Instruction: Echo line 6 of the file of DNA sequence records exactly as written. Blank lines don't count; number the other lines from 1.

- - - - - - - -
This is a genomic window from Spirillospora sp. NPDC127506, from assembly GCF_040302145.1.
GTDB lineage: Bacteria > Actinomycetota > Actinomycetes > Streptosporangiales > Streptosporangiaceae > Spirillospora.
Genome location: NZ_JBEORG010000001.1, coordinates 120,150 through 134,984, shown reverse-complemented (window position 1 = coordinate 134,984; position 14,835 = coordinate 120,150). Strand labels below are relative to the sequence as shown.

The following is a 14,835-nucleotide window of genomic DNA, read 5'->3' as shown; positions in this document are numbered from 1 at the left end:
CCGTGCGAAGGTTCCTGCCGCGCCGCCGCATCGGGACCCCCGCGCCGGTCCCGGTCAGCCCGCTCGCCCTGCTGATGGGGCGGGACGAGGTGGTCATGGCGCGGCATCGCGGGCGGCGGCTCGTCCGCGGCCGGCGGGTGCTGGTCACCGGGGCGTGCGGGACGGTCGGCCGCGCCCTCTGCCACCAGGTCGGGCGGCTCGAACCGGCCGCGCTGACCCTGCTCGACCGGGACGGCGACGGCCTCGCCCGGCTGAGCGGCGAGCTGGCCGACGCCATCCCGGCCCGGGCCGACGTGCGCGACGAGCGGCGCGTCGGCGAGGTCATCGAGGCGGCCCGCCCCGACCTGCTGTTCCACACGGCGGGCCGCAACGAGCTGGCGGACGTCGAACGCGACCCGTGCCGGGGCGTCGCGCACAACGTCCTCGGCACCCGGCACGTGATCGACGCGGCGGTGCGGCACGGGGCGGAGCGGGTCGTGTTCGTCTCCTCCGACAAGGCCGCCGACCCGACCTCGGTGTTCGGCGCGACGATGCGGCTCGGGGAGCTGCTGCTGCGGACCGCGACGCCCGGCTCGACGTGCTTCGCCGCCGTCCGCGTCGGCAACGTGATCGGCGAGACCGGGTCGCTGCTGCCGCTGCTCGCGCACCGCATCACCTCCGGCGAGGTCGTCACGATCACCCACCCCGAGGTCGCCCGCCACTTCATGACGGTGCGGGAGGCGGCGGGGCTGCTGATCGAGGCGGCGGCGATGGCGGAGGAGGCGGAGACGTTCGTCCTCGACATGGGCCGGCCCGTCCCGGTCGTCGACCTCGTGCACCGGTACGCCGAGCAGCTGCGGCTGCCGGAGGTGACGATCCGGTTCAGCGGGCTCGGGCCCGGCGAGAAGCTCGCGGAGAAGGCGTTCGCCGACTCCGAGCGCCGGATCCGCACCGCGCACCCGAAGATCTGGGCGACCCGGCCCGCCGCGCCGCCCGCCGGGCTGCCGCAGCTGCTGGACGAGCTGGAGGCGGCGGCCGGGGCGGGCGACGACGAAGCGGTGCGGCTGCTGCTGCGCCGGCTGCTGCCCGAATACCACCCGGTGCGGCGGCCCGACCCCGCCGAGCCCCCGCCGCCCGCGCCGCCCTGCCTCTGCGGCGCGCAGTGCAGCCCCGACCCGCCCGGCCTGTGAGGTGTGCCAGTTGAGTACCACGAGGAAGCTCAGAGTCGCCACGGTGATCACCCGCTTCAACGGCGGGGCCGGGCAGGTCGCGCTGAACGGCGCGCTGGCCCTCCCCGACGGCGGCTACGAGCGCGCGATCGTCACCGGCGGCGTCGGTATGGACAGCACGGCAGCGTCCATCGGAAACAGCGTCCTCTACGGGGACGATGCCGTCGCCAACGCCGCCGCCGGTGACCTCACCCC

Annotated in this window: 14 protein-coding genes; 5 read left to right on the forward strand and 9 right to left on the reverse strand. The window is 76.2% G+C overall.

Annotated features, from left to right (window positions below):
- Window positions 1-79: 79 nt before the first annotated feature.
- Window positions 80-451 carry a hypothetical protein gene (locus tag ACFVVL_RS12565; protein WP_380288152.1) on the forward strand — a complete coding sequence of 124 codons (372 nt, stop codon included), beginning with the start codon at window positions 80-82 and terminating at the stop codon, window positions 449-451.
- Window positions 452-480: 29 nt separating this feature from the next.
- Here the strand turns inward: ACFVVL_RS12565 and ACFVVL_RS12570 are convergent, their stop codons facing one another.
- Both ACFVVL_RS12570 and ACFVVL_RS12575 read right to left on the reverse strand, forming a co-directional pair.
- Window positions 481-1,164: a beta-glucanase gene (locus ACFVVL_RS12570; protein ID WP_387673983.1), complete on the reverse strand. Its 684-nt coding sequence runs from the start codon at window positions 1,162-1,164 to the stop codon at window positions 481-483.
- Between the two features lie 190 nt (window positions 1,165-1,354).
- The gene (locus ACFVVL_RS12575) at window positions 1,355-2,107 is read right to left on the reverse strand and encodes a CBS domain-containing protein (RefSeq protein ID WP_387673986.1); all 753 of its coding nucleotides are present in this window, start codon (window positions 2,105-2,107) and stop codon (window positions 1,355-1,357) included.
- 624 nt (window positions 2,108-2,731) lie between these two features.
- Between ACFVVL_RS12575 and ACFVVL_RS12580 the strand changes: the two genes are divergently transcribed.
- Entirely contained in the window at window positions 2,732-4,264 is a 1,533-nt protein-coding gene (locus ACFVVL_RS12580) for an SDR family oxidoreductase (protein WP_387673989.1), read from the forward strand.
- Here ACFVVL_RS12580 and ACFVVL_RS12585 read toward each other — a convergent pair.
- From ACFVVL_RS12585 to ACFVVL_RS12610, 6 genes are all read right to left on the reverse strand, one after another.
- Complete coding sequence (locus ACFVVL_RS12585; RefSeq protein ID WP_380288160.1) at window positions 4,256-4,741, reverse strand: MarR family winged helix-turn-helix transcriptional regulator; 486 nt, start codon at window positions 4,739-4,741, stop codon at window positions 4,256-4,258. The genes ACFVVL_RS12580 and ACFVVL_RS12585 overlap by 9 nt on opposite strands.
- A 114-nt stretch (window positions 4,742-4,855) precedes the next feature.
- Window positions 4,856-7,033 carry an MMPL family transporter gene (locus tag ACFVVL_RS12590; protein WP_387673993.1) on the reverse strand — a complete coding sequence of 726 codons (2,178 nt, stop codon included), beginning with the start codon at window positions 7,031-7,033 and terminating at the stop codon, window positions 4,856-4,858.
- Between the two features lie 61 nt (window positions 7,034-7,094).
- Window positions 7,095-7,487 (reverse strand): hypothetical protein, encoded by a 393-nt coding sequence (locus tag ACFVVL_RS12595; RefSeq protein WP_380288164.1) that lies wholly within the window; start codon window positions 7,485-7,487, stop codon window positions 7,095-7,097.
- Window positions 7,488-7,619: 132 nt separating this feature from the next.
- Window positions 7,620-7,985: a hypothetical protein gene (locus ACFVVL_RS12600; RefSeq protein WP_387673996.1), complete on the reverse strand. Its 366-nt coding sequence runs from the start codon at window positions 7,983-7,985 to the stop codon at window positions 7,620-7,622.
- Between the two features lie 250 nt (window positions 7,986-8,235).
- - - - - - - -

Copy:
Annotated in this window: 14 protein-coding genes; 5 read left to right on the forward strand and 9 right to left on the reverse strand. The window is 76.2% G+C overall.